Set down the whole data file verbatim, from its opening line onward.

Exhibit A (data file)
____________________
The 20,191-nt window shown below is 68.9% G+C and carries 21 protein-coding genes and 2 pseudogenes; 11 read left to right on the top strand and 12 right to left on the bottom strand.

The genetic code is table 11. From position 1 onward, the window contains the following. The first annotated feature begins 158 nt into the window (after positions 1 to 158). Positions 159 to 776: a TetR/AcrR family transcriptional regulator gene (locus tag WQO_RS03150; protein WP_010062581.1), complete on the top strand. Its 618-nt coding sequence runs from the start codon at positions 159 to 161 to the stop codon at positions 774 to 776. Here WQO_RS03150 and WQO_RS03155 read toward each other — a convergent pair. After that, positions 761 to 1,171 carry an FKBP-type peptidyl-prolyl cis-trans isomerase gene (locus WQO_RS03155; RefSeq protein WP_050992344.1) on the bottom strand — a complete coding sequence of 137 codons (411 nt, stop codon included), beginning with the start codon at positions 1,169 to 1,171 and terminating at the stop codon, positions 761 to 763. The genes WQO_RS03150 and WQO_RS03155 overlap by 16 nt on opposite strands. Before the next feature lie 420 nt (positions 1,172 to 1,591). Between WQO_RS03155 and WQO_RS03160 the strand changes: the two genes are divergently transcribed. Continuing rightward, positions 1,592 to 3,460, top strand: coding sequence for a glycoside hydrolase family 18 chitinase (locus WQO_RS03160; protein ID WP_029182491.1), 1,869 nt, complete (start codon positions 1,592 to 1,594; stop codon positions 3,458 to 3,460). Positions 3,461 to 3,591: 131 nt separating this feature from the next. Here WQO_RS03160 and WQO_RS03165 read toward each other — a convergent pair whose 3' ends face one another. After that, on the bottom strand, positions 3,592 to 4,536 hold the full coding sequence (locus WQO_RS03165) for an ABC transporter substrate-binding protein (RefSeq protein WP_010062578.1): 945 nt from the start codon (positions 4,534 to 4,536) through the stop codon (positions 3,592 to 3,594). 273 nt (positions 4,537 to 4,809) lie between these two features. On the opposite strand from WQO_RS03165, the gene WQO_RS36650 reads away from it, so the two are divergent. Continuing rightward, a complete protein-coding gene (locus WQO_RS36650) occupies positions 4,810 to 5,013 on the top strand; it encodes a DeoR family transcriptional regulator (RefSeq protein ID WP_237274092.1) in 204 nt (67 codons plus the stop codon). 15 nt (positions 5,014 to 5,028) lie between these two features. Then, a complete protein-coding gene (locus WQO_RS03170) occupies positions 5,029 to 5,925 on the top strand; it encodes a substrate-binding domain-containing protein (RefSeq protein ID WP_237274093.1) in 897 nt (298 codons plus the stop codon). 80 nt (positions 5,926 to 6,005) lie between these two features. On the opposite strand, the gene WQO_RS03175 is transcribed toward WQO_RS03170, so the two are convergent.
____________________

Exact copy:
The 20,191-nt window shown below is 68.9% G+C and carries 21 protein-coding genes and 2 pseudogenes; 11 read left to right on the top strand and 12 right to left on the bottom strand.

The genetic code is table 11. From position 1 onward, the window contains the following. The first annotated feature begins 158 nt into the window (after positions 1 to 158). Positions 159 to 776: a TetR/AcrR family transcriptional regulator gene (locus tag WQO_RS03150; protein WP_010062581.1), complete on the top strand. Its 618-nt coding sequence runs from the start codon at positions 159 to 161 to the stop codon at positions 774 to 776. Here WQO_RS03150 and WQO_RS03155 read toward each other — a convergent pair. After that, positions 761 to 1,171 carry an FKBP-type peptidyl-prolyl cis-trans isomerase gene (locus WQO_RS03155; RefSeq protein WP_050992344.1) on the bottom strand — a complete coding sequence of 137 codons (411 nt, stop codon included), beginning with the start codon at positions 1,169 to 1,171 and terminating at the stop codon, positions 761 to 763. The genes WQO_RS03150 and WQO_RS03155 overlap by 16 nt on opposite strands. Before the next feature lie 420 nt (positions 1,172 to 1,591). Between WQO_RS03155 and WQO_RS03160 the strand changes: the two genes are divergently transcribed. Continuing rightward, positions 1,592 to 3,460, top strand: coding sequence for a glycoside hydrolase family 18 chitinase (locus WQO_RS03160; protein ID WP_029182491.1), 1,869 nt, complete (start codon positions 1,592 to 1,594; stop codon positions 3,458 to 3,460). Positions 3,461 to 3,591: 131 nt separating this feature from the next. Here WQO_RS03160 and WQO_RS03165 read toward each other — a convergent pair whose 3' ends face one another. After that, on the bottom strand, positions 3,592 to 4,536 hold the full coding sequence (locus WQO_RS03165) for an ABC transporter substrate-binding protein (RefSeq protein WP_010062578.1): 945 nt from the start codon (positions 4,534 to 4,536) through the stop codon (positions 3,592 to 3,594). 273 nt (positions 4,537 to 4,809) lie between these two features. On the opposite strand from WQO_RS03165, the gene WQO_RS36650 reads away from it, so the two are divergent. Continuing rightward, a complete protein-coding gene (locus WQO_RS36650) occupies positions 4,810 to 5,013 on the top strand; it encodes a DeoR family transcriptional regulator (RefSeq protein ID WP_237274092.1) in 204 nt (67 codons plus the stop codon). 15 nt (positions 5,014 to 5,028) lie between these two features. Then, a complete protein-coding gene (locus WQO_RS03170) occupies positions 5,029 to 5,925 on the top strand; it encodes a substrate-binding domain-containing protein (RefSeq protein ID WP_237274093.1) in 897 nt (298 codons plus the stop codon). 80 nt (positions 5,926 to 6,005) lie between these two features. On the opposite strand, the gene WQO_RS03175 is transcribed toward WQO_RS03170, so the two are convergent.